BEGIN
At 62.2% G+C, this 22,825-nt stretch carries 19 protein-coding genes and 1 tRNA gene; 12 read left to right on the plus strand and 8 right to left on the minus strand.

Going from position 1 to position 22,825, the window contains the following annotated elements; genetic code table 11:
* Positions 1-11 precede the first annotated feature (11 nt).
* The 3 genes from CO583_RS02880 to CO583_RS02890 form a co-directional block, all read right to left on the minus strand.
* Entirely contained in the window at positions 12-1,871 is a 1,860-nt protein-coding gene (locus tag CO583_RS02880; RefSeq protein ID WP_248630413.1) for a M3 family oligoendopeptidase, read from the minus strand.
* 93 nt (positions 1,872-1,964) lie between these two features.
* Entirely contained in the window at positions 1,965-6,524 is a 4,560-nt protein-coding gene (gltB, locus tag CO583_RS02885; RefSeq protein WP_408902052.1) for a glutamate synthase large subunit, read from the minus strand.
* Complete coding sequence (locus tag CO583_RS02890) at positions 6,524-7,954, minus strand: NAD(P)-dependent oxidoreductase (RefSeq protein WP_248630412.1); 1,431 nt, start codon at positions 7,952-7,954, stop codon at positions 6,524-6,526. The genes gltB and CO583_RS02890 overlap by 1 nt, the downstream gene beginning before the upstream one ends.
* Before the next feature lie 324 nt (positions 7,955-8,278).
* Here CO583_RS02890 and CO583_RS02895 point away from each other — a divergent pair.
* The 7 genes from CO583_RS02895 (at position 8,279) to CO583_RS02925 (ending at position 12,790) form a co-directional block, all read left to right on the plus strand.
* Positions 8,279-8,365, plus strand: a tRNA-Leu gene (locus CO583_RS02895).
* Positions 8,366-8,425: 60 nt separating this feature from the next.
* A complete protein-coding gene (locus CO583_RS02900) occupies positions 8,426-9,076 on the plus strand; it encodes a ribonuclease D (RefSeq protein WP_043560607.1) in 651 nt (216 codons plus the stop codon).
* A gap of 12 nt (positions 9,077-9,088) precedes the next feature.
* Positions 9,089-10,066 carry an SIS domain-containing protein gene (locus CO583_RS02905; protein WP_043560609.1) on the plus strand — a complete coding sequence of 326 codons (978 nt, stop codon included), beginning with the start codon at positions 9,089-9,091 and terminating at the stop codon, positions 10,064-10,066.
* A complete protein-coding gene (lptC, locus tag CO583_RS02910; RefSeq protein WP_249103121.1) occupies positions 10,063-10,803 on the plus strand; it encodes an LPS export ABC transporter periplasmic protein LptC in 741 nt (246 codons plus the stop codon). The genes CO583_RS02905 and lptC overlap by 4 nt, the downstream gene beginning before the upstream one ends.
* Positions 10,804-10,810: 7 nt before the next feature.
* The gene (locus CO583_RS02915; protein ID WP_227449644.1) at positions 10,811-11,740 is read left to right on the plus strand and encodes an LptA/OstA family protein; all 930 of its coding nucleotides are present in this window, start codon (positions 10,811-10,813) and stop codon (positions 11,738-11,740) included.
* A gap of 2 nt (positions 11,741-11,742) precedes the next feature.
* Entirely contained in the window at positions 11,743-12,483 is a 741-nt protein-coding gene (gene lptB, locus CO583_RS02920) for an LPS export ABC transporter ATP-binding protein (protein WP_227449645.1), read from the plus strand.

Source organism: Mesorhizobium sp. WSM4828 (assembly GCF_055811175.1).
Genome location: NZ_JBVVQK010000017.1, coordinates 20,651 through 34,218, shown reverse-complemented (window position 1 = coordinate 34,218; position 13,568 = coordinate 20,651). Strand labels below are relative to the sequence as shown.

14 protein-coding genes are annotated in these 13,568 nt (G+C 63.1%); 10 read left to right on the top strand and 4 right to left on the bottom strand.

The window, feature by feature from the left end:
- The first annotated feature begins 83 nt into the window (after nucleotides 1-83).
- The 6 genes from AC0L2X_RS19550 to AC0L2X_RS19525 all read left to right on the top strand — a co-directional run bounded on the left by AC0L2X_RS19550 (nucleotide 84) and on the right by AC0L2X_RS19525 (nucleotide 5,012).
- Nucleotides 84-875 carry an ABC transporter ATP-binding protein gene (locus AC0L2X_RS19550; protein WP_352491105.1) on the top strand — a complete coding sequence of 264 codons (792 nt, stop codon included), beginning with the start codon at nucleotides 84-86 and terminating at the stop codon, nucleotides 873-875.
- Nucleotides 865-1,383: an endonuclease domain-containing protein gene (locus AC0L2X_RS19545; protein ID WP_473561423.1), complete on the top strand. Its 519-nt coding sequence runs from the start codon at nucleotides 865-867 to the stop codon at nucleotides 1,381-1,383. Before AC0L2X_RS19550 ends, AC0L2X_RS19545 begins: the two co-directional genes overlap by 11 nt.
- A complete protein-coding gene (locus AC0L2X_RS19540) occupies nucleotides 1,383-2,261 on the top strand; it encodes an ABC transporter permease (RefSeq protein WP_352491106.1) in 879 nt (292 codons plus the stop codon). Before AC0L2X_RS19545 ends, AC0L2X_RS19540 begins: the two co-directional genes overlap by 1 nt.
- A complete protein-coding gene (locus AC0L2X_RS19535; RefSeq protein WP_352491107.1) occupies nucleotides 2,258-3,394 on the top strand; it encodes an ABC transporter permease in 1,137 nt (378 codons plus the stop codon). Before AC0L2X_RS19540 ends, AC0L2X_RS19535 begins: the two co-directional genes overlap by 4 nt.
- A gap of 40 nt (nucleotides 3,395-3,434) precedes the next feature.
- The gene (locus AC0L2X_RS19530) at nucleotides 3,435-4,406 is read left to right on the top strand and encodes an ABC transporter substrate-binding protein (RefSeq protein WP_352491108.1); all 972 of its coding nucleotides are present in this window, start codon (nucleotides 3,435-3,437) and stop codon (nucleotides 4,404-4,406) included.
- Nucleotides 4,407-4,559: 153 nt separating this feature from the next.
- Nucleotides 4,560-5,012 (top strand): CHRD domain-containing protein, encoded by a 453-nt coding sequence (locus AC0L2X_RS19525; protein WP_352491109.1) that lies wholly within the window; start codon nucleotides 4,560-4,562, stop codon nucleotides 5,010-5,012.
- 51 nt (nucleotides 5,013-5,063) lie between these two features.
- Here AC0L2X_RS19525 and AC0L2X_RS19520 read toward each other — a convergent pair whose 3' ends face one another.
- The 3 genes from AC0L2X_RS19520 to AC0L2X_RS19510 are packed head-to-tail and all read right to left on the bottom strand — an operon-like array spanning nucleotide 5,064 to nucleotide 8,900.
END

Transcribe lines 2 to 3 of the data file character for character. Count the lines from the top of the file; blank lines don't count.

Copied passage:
Going from position 1 to position 22,825, the window contains the following annotated elements; genetic code table 11:
* Positions 1-11 precede the first annotated feature (11 nt).